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body shape in USA


pointyfeet
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I'm not generalising and certainly not qualified as a teacher however my DD was in the Freed shop last year and some New York City Ballet dancers were in there and they looked tall and slim with very nice posture and poise.

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I think it depends on the company. There are a lot more classical companies given the size of the US. Smaller regional ones are possibly less strict on body shape than the top well known ones. Even then, I think the different top companies look for slightly different things. Some are more well known for taking a taller dancer, for example.

Edited by munchkin16
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Companies. My daughter will be starting her 3 year training from September and she has not got the typical ballet figure. She lacks leg length thats all. Her ballet teacher keeps telling me she should dance in the US as they are not as fussy with shape.

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Will your daughter be starting 3 years of vocational training in the States? If thatis the case,then I think the fact she has been offered a place at a vocational school proves she DOES have the correct shape,and her length of her legs must be perfectly fine.

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Every ballet company will have its own preferences which are linked to the AD's preferences, and ADs can change quite frequently in some cases. However, there does seem to be a growing trend in Europe towards taller, thinner dancers with very long legs, which I believe is following the general trend which exists in Russia and America. However, the U.K. companies seem behind the trend on this and quite a few of the dancers hired at the Royal Ballet in recent years seem to have relatively longer bodies and shorter legs again.

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Does anybody know how long legs should be. ( silly question i know ). My daughter wants to know

Don't take this as gospel, since I'm not a dancer or anything myself, but it really depends. For instance, there seems to be more of an emphasis on long limbs, long neck, small head, etc. on Balanchine dancers (ex. those at SAB). 

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In all honesty, pointyfeet, there is absolutely nothing that can be done about leg length. It is what it is.

 

If any student makes it through Upper school training without being assessed out or sustaining a game changing injury, then they are lucky. At that stage, some change their mind and go to university. I have heard of beautiful, perfectly proportioned dancers graduating from top schools and being unable to get a classical ballet contract. So to worry about leg length at this stage is an unnecessary worry. Your daughter may not have finished growing yet, or she may have. If she is at - or going to - a good school where they will be constructive but honest, she may be told at some point that she does not have the right proportions for a classical company. That would give her time to rethink. But all these are "if"s and "but"s and there will be many more things to worry about over the next three years than leg length. :-)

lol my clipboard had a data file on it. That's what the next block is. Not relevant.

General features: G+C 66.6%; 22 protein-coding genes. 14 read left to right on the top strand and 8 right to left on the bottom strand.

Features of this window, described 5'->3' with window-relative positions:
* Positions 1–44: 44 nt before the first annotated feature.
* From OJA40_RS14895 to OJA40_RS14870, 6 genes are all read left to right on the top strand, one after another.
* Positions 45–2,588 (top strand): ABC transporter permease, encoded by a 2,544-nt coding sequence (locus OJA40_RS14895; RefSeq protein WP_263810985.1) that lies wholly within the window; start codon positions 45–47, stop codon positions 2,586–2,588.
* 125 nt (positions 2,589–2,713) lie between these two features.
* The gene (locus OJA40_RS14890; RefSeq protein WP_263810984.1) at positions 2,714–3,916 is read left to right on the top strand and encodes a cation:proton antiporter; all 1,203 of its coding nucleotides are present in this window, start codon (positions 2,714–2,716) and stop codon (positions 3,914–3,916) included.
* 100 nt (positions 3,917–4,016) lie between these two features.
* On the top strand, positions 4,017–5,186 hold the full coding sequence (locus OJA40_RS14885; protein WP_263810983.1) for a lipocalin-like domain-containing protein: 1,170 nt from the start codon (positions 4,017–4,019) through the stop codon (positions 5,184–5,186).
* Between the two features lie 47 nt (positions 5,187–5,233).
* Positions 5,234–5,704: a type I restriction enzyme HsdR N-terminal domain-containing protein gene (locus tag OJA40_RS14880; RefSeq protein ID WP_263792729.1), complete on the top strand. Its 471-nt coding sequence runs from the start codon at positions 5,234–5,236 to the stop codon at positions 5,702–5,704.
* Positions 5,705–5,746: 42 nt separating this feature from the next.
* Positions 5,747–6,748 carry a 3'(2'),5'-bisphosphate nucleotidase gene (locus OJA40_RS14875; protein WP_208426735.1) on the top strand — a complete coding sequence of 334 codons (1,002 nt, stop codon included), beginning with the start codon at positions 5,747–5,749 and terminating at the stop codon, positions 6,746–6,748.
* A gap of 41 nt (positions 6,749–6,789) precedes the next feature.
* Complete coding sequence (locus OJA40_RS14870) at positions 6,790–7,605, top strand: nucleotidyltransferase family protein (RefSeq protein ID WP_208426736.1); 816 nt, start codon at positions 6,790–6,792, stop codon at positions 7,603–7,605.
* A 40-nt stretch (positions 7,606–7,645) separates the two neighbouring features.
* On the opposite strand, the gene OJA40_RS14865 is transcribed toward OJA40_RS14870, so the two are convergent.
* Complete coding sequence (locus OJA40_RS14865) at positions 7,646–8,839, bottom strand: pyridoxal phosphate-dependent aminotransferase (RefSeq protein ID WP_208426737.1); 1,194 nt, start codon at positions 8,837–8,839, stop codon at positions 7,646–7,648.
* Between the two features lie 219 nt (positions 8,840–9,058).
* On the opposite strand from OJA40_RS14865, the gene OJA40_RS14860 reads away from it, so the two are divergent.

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Yes, I think Harwel is right. It will be hard to get a paid dance contract in the States without being a US citizen. I've heard of dancers who have been employed in European companies as soloists being unable to get a work visa for the States, even though they had job offers.

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This is a vast generalisation, but I think that tall female dancers are more accepted in the US than they are in Europe, which is not to say that shorter dancers are any less accepted.

 

In terms of proportions, the US is just as strict, if not more so in some companies.

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I can't say how it is in Europe, but in the U.S., varying companies employ dancers with varying body types.  Everyone looks at NYCB as the ballet company who hires tall and lean dancers.  Take a look at their dancers and you will see that they all vary in shape.  Sara Mearns is very athletic, Ashley Bouder is tiny and then you have other dancers who are average height.  I'm sure they have their tall and lanky dancers, but it is not a prerequisite.  If you look at ABT, they also have varying body types.  PNB and Ballet West have the reputation for hiring taller dancers and San Francisco Ballet has a reputation for hiring shorter dancers.  I guess it seems that one can find a company that suits his/her body type, audition and then wait and see!

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